Will Enbridge be Built?

Pipestone Flyer

Will  the Enbridge Gateway pipeline cross British Columbia  -  Enbridge Northern Gateway Community and Municipal Relations Manager Michele Perret says, yes

 

 

Will the Enbridge Gateway Pipeline cross British Columbia? Enbridge’s Northern Gateway Community and Municipal Relations Manager, Michele Perret says yes. Premier Allison Redford hopes yes. Across the border B.C. Premier Christy Clark says no unless she gets her ransom from Alberta and 50% of the B.C. aboriginal community say no, it’s just too much of an environmental risk.

Michele Perret was present at the October 29, 2012 Wetaskiwin Chamber Business Luncheon to make a case for the proposed Enbridge Pipeline.  She cautioned Chamber members that 99 per cent of Canadian oil is currently shipped to the U.S.  She said the U.S. knows Canada is very vulnerable as a supplier. With only them as the purchaser of Canadian oil and having other suppliers, Canada could see the U.S. requesting less and less of our crude. She said the Northern Gateway pipeline would open routes to Asian countries and diversify the markets.  

$5.5 Billion dollar project 

The proposed Pipeline will include 1177 km. of pipelines. One pipeline will carry crude to Kitimat, BC, while a second would bring condensate back to Alberta to thin the bitumen. During the construction phase the project will create 4100 person years of employment in B.C. and 1400 person years of employment in Alberta. Construction total employment is 62,000 person years across Canada and $4.3 Billion in labor income. This includes onsite, purchases, indirect and induced. In total the Pipeline will be a $5.5 Billion dollar project. 

But, there are split views on the project. On October 22nd about 3500 protestors gathered at the Legislature Grounds in Victoria, B.C. to voice their disapproval of the pipeline project. They expressed concern about a pipeline that will be carrying diluted bitumen from the Alberta oil sands across B.C. to Kitimat where it will be put on tanker and hauled to Asian markets. Opponents of the project fear the environmental impact of a pipeline leak or the damage to the coastline from a tanker spill. Following the protest Victoria media carried stories about how emphatic the aboriginal groups were and that they were quoted as saying ‘they would take up arms if need be’. Ms. Perret did say Enbridge would be targeting a 15% aboriginal workforce and added Enbridge has offered the aboriginal communities a package that includes a revenue stream, training and a community investment.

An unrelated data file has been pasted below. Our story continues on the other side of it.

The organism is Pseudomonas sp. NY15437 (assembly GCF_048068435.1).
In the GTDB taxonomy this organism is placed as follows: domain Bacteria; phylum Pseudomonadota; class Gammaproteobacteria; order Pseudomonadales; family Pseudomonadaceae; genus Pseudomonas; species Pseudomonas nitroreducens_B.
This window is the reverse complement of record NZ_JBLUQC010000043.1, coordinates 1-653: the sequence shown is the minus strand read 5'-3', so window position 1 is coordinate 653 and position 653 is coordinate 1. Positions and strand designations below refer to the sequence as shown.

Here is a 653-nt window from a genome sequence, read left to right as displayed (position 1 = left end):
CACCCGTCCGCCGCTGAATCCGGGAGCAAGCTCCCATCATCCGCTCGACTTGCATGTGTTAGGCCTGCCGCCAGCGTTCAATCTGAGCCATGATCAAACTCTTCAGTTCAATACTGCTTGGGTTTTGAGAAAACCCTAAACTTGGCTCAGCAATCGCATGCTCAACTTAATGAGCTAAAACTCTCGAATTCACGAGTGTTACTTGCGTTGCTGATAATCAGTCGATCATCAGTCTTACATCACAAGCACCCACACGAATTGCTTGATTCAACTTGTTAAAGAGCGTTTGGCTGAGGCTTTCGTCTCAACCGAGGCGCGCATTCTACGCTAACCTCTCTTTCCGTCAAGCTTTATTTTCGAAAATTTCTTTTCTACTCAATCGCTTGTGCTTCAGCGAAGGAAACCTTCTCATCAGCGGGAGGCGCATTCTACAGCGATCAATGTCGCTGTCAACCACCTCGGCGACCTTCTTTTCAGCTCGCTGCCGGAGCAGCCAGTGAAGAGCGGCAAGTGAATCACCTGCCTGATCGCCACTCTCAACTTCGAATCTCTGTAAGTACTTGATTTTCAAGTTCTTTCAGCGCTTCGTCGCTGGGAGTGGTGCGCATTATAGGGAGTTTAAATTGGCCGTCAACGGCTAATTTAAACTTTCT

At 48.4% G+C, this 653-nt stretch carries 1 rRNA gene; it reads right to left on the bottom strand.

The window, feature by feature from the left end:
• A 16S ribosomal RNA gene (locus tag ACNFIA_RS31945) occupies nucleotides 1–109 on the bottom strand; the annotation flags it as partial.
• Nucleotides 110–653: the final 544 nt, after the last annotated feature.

What are the safety factors incorporated into the Gateway Pipeline project

Perret stated that the pipeline leak in Michigan was a humbling experience for Enbridge but today  pipelines are being built and operated safely. She added it is a significant change from 20 years ago. Some safety features to be included in the Enbridge Pipeline include: 1)Route and watercourse crossing is based on engineering and environmental from both Aboriginal and Non Aboriginal Communities, 2) Stringent steel chemistry and strength testing 3) Fusion bond epoxy coated pipe will be used and inspected 4) Every weld will be inspected during construction 5) Cathodic protection to prevent corrosion during operation 6) Strategic location of remote control valves and 7) Pipe hydrostatically tested

Perret also mentioned safety features of the marine part of the operation. “The Douglas Channel is 1.4 km. wide and very deep making it very safe for vessels to go in and out of the harbour.” She also noted that all tankers would have two tug boats running along the vessel on the way out to the open ocean and the speed would be capped at 10 to 12 knots for the ships.

Premier Christy Clark has been invited by Enbridge to discuss the project but has declined the invitation. 

Planning for the pipeline began in 2002. Hearings on the proposal are in progress with a new set of hearings expected to begin in the New Year. Enbridge will make its final arguments in April, and the federal government will make its decision on the proposal by December of next year.

And, just as confidence in the Pipeline was beginning to gain some momentum, a 7.7-magnitude earthquake hit the British Columbia coastline on October 27th creating another whole set of questions Enbridge will have to have answers for.  

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